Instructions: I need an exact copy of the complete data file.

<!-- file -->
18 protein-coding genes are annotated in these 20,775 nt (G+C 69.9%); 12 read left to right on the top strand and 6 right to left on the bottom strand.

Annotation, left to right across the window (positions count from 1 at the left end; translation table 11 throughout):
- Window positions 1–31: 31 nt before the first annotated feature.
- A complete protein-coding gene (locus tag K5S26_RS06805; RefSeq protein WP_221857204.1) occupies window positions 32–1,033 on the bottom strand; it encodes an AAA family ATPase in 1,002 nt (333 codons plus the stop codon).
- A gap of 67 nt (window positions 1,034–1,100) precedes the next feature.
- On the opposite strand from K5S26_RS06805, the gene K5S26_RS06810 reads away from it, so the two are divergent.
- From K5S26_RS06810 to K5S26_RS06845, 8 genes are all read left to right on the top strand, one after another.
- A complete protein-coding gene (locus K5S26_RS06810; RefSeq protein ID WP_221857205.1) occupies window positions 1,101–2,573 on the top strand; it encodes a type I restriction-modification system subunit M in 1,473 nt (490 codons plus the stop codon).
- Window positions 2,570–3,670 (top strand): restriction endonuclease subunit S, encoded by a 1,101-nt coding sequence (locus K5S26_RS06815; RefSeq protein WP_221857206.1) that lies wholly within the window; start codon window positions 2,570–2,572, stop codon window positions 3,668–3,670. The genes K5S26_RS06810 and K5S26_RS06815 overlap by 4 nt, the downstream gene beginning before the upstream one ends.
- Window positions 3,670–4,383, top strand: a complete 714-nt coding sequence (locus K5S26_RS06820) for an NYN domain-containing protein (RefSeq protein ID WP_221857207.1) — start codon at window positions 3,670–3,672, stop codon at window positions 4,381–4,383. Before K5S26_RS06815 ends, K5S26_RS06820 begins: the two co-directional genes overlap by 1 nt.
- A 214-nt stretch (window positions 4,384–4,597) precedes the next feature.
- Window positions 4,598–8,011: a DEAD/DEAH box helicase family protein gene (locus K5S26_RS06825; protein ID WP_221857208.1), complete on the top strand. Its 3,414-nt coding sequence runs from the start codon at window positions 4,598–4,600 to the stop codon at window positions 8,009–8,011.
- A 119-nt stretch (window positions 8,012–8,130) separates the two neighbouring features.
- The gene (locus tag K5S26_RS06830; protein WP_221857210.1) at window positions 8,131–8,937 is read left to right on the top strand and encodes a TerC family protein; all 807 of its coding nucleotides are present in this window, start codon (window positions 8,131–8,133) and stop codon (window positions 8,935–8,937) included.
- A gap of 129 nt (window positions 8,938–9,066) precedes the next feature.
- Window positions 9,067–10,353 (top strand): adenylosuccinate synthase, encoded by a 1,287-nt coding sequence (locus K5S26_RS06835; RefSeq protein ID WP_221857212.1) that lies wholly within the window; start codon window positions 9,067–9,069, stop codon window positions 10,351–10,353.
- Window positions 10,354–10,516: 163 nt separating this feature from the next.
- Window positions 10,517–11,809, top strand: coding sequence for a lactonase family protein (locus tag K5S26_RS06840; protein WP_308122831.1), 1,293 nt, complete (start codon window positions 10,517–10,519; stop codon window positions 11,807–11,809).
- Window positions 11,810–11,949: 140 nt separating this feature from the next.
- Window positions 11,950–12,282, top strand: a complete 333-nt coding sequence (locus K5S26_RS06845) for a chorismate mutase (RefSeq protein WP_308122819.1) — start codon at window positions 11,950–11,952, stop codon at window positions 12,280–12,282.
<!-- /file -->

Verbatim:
18 protein-coding genes are annotated in these 20,775 nt (G+C 69.9%); 12 read left to right on the top strand and 6 right to left on the bottom strand.

Annotation, left to right across the window (positions count from 1 at the left end; translation table 11 throughout):
- Window positions 1–31: 31 nt before the first annotated feature.
- A complete protein-coding gene (locus tag K5S26_RS06805; RefSeq protein WP_221857204.1) occupies window positions 32–1,033 on the bottom strand; it encodes an AAA family ATPase in 1,002 nt (333 codons plus the stop codon).
- A gap of 67 nt (window positions 1,034–1,100) precedes the next feature.
- On the opposite strand from K5S26_RS06805, the gene K5S26_RS06810 reads away from it, so the two are divergent.
- From K5S26_RS06810 to K5S26_RS06845, 8 genes are all read left to right on the top strand, one after another.
- A complete protein-coding gene (locus K5S26_RS06810; RefSeq protein ID WP_221857205.1) occupies window positions 1,101–2,573 on the top strand; it encodes a type I restriction-modification system subunit M in 1,473 nt (490 codons plus the stop codon).
- Window positions 2,570–3,670 (top strand): restriction endonuclease subunit S, encoded by a 1,101-nt coding sequence (locus K5S26_RS06815; RefSeq protein WP_221857206.1) that lies wholly within the window; start codon window positions 2,570–2,572, stop codon window positions 3,668–3,670. The genes K5S26_RS06810 and K5S26_RS06815 overlap by 4 nt, the downstream gene beginning before the upstream one ends.
- Window positions 3,670–4,383, top strand: a complete 714-nt coding sequence (locus K5S26_RS06820) for an NYN domain-containing protein (RefSeq protein ID WP_221857207.1) — start codon at window positions 3,670–3,672, stop codon at window positions 4,381–4,383. Before K5S26_RS06815 ends, K5S26_RS06820 begins: the two co-directional genes overlap by 1 nt.
- A 214-nt stretch (window positions 4,384–4,597) precedes the next feature.
- Window positions 4,598–8,011: a DEAD/DEAH box helicase family protein gene (locus K5S26_RS06825; protein ID WP_221857208.1), complete on the top strand. Its 3,414-nt coding sequence runs from the start codon at window positions 4,598–4,600 to the stop codon at window positions 8,009–8,011.
- A 119-nt stretch (window positions 8,012–8,130) separates the two neighbouring features.
- The gene (locus tag K5S26_RS06830; protein WP_221857210.1) at window positions 8,131–8,937 is read left to right on the top strand and encodes a TerC family protein; all 807 of its coding nucleotides are present in this window, start codon (window positions 8,131–8,133) and stop codon (window positions 8,935–8,937) included.
- A gap of 129 nt (window positions 8,938–9,066) precedes the next feature.
- Window positions 9,067–10,353 (top strand): adenylosuccinate synthase, encoded by a 1,287-nt coding sequence (locus K5S26_RS06835; RefSeq protein ID WP_221857212.1) that lies wholly within the window; start codon window positions 9,067–9,069, stop codon window positions 10,351–10,353.
- Window positions 10,354–10,516: 163 nt separating this feature from the next.
- Window positions 10,517–11,809, top strand: coding sequence for a lactonase family protein (locus tag K5S26_RS06840; protein WP_308122831.1), 1,293 nt, complete (start codon window positions 10,517–10,519; stop codon window positions 11,807–11,809).
- Window positions 11,810–11,949: 140 nt separating this feature from the next.
- Window positions 11,950–12,282, top strand: a complete 333-nt coding sequence (locus K5S26_RS06845) for a chorismate mutase (RefSeq protein WP_308122819.1) — start codon at window positions 11,950–11,952, stop codon at window positions 12,280–12,282.